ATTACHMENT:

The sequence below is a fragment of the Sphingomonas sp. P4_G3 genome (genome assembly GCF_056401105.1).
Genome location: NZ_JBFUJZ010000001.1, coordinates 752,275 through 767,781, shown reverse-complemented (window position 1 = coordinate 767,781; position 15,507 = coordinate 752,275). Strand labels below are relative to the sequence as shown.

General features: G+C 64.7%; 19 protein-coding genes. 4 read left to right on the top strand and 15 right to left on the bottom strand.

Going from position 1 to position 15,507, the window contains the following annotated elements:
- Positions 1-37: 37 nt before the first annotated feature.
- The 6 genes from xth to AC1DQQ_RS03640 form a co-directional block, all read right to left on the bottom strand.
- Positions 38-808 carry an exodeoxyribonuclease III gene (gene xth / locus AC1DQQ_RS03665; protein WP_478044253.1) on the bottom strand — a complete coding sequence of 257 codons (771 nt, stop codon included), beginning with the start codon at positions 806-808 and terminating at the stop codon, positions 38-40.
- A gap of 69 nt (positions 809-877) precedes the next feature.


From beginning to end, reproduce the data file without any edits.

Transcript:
The sequence below is a fragment of the Sphingomonas sp. P4_G3 genome (genome assembly GCF_056401105.1).
Genome location: NZ_JBFUJZ010000001.1, coordinates 752,275 through 767,781, shown reverse-complemented (window position 1 = coordinate 767,781; position 15,507 = coordinate 752,275). Strand labels below are relative to the sequence as shown.

General features: G+C 64.7%; 19 protein-coding genes. 4 read left to right on the top strand and 15 right to left on the bottom strand.

Going from position 1 to position 15,507, the window contains the following annotated elements:
- Positions 1-37: 37 nt before the first annotated feature.
- The 6 genes from xth to AC1DQQ_RS03640 form a co-directional block, all read right to left on the bottom strand.
- Positions 38-808 carry an exodeoxyribonuclease III gene (gene xth / locus AC1DQQ_RS03665; protein WP_478044253.1) on the bottom strand — a complete coding sequence of 257 codons (771 nt, stop codon included), beginning with the start codon at positions 806-808 and terminating at the stop codon, positions 38-40.
- A gap of 69 nt (positions 809-877) precedes the next feature.